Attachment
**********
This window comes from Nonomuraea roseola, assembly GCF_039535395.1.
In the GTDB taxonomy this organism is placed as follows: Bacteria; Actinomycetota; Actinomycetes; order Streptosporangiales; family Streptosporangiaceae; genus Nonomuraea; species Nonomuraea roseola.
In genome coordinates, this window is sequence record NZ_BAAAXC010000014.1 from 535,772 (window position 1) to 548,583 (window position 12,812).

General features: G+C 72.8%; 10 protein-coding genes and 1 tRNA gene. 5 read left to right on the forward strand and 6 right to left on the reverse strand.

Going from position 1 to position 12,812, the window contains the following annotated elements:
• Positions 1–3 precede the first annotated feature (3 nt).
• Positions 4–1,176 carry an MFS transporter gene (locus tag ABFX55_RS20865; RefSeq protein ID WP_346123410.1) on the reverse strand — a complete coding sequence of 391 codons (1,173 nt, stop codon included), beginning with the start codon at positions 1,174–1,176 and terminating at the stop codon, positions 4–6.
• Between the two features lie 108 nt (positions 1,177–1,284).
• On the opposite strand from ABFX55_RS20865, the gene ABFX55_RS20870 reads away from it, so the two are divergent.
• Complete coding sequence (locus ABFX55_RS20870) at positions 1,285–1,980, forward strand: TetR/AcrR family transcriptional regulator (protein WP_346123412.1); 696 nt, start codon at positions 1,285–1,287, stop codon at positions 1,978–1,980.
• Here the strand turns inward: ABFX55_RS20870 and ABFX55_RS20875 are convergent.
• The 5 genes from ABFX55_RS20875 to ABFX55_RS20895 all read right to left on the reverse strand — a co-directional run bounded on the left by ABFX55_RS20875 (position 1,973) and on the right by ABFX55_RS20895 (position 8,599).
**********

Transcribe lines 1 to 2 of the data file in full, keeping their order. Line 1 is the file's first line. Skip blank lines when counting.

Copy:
This window comes from Nonomuraea roseola, assembly GCF_039535395.1.
In the GTDB taxonomy this organism is placed as follows: Bacteria; Actinomycetota; Actinomycetes; order Streptosporangiales; family Streptosporangiaceae; genus Nonomuraea; species Nonomuraea roseola.